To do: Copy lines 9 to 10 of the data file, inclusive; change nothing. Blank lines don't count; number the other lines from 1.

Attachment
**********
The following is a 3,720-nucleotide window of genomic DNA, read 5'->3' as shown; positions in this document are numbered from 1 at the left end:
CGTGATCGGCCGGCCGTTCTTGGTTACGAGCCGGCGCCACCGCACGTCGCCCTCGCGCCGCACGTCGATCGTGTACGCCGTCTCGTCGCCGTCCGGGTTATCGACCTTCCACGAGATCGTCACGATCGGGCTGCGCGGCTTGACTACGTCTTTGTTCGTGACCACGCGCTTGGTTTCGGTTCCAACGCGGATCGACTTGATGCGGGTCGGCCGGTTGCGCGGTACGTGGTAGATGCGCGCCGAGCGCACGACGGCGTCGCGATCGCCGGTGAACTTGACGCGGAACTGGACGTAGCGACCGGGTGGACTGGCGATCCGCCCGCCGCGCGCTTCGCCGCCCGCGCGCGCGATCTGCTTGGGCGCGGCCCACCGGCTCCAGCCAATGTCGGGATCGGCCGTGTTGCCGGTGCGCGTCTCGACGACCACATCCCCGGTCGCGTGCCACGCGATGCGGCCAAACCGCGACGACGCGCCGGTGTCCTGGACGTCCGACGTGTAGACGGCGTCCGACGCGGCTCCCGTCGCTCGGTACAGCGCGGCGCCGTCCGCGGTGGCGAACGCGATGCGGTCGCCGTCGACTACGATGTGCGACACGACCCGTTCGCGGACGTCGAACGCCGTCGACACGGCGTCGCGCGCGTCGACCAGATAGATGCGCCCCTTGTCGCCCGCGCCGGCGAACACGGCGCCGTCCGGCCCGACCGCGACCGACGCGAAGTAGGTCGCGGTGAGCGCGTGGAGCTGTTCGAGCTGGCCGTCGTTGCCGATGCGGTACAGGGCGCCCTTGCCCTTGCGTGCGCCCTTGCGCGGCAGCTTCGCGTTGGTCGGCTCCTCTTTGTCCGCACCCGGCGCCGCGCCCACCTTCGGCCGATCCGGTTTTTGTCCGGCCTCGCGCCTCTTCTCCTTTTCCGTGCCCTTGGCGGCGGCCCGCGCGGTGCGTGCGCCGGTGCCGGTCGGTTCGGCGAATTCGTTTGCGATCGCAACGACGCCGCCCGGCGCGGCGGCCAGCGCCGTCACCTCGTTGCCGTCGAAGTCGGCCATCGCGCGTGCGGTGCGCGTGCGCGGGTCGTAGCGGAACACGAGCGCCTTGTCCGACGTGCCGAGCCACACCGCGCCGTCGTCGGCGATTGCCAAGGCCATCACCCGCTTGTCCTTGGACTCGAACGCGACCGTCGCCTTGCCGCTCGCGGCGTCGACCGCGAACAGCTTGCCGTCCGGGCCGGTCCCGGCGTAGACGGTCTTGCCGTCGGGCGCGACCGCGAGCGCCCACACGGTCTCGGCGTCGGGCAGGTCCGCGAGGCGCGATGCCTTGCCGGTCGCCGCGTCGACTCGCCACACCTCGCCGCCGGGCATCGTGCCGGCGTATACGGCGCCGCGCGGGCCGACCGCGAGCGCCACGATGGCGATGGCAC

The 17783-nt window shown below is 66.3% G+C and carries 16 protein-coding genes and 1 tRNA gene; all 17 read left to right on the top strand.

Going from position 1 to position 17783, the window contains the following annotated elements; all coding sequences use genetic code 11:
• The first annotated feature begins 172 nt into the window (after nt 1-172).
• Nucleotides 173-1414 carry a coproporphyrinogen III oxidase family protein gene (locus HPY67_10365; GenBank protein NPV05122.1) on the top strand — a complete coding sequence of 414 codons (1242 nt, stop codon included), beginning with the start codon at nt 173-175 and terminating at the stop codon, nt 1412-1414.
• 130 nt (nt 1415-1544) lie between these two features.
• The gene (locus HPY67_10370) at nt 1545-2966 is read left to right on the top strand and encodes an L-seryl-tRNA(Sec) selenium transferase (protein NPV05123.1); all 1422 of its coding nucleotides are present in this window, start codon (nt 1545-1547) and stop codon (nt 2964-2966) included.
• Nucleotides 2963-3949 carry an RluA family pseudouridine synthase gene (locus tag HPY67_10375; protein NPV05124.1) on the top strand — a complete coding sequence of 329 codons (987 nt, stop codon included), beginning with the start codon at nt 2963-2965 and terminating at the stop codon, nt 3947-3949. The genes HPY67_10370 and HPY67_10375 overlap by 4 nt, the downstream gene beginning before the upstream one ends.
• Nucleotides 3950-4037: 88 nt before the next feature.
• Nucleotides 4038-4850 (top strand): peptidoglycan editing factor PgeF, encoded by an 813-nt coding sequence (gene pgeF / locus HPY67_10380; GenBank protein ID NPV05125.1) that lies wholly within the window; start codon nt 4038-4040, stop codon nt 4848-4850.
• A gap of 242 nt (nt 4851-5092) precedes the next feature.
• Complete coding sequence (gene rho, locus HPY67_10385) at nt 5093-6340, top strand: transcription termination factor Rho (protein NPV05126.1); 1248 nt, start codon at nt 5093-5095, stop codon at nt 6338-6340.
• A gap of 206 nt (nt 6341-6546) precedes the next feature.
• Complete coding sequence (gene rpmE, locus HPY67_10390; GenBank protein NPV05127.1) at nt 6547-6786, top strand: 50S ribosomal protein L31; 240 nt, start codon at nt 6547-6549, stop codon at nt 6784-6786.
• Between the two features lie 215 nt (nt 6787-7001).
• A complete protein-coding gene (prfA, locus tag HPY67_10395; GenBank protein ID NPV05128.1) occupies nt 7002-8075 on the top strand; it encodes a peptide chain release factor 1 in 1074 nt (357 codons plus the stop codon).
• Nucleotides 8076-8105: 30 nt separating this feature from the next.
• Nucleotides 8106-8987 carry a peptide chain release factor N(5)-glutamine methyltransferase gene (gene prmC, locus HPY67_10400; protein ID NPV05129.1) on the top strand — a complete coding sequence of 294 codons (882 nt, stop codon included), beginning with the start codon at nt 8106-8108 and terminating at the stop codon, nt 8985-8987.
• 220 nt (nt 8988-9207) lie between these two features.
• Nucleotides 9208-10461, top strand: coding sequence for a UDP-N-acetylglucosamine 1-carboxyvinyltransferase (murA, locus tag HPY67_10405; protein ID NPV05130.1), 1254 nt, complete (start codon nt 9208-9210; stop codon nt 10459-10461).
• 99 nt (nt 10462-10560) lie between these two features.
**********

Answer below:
• Nucleotides 2963-3949 carry an RluA family pseudouridine synthase gene (locus tag HPY67_10375; protein NPV05124.1) on the top strand — a complete coding sequence of 329 codons (987 nt, stop codon included), beginning with the start codon at nt 2963-2965 and terminating at the stop codon, nt 3947-3949. The genes HPY67_10370 and HPY67_10375 overlap by 4 nt, the downstream gene beginning before the upstream one ends.
• Nucleotides 3950-4037: 88 nt before the next feature.